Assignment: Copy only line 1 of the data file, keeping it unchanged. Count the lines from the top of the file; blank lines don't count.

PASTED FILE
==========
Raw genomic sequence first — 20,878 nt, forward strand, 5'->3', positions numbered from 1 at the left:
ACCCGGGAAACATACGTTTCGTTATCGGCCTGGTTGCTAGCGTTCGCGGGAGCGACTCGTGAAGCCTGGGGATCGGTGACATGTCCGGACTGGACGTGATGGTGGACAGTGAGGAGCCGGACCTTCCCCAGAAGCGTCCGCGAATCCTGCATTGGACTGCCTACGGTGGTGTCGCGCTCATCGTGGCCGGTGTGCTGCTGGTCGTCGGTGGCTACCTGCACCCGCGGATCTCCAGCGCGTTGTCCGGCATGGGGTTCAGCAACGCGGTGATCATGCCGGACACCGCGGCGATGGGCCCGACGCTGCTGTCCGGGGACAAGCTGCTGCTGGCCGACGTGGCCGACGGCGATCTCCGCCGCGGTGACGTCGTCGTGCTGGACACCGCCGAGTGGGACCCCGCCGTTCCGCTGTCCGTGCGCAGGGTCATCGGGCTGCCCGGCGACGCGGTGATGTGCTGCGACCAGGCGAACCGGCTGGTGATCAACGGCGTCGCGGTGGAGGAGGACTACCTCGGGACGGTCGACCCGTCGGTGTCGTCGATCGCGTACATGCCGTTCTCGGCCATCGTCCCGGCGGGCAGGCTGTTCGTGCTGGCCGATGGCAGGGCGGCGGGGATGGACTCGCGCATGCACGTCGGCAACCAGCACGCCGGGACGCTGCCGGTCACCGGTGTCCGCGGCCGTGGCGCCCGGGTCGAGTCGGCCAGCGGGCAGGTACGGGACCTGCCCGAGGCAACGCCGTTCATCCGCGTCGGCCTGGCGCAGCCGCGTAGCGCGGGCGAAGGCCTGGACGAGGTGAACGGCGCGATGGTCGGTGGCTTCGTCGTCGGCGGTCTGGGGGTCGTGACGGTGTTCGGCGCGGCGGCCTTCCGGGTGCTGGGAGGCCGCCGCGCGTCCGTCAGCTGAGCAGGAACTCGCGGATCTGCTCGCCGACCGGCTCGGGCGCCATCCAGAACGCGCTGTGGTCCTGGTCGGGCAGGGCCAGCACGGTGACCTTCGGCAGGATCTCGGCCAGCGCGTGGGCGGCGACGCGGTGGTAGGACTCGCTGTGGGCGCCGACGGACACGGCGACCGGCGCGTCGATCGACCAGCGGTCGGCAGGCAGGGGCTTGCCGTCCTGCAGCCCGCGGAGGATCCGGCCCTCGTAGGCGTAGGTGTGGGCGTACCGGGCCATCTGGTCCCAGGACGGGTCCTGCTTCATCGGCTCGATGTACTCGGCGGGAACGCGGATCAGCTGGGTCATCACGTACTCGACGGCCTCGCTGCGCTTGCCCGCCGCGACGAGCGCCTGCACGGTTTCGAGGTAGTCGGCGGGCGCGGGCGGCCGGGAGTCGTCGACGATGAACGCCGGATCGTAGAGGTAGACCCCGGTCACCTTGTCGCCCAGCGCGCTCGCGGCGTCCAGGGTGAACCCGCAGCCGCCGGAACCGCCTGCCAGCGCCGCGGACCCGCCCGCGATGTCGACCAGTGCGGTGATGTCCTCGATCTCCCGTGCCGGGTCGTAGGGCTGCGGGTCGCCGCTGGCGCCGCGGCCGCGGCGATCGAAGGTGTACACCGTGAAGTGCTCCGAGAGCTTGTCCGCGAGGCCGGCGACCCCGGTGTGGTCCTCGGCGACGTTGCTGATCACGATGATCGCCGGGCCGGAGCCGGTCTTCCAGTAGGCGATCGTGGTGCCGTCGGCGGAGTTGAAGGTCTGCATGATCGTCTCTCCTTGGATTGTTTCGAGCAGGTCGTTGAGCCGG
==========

Raw genomic sequence first — 20,878 nt, forward strand, 5'->3', positions numbered from 1 at the left: